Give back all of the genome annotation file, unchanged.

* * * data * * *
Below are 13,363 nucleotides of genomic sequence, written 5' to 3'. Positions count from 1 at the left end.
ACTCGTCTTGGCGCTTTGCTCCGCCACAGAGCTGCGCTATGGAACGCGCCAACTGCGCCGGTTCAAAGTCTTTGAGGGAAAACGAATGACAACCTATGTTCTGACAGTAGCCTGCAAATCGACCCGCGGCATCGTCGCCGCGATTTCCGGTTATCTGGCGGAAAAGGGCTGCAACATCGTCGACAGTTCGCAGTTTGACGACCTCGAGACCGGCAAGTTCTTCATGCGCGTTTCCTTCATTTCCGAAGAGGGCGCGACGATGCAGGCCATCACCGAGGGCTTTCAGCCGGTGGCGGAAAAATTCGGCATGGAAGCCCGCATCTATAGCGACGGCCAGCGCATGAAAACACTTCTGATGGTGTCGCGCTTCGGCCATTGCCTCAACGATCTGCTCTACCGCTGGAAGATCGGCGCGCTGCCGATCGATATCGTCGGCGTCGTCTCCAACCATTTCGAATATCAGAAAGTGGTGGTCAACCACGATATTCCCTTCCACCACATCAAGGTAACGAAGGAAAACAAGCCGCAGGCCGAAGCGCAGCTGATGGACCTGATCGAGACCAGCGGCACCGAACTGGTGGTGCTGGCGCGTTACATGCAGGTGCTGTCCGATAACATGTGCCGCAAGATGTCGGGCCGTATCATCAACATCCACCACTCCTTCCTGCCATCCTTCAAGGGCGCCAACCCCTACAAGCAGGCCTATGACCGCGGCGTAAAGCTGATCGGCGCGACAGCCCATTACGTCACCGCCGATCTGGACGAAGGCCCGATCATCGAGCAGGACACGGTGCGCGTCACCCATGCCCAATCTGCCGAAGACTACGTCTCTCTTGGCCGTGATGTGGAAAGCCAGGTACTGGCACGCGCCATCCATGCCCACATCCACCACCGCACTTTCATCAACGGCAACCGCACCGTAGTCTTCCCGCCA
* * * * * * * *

Below are 13,363 nucleotides of genomic sequence, written 5' to 3'. Positions count from 1 at the left end.
ACTCGTCTTGGCGCTTTGCTCCGCCACAGAGCTGCGCTATGGAACGCGCCAACTGCGCCGGTTCAAAGTCTTTGAGGGAAAACGAATGACAACCTATGTTCTGACAGTAGCCTGCAAATCGACCCGCGGCATCGTCGCCGCGATTTCCGGTTATCTGGCGGAAAAGGGCTGCAACATCGTCGACAGTTCGCAGTTTGACGACCTCGAGACCGGCAAGTTCTTCATGCGCGTTTCCTTCATTTCCGAAGAGGGCGCGACGATGCAGGCCATCACCGAGGGCTTTCAGCCGGTGGCGGAAAAATTCGGCATGGAAGCCCGCATCTATAGCGACGGCCAGCGCATGAAAACACTTCTGATGGTGTCGCGCTTCGGCCATTGCCTCAACGATCTGCTCTACCGCTGGAAGATCGGCGCGCTGCCGATCGATATCGTCGGCGTCGTCTCCAACCATTTCGAATATCAGAAAGTGGTGGTCAACCACGATATTCCCTTCCACCACATCAAGGTAACGAAGGAAAACAAGCCGCAGGCCGAAGCGCAGCTGATGGACCTGATCGAGACCAGCGGCACCGAACTGGTGGTGCTGGCGCGTTACATGCAGGTGCTGTCCGATAACATGTGCCGCAAGATGTCGGGCCGTATCATCAACATCCACCACTCCTTCCTGCCATCCTTCAAGGGCGCCAACCCCTACAAGCAGGCCTATGACCGCGGCGTAAAGCTGATCGGCGCGACAGCCCATTACGTCACCGCCGATCTGGACGAAGGCCCGATCATCGAGCAGGACACGGTGCGCGTCACCCATGCCCAATCTGCCGAAGACTACGTCTCTCTTGGCCGTGATGTGGAAAGCCAGGTACTGGCACGCGCCATCCATGCCCACATCCACCACCGCACTTTCATCAACGGCAACCGCACCGTAGTCTTCCCGCCA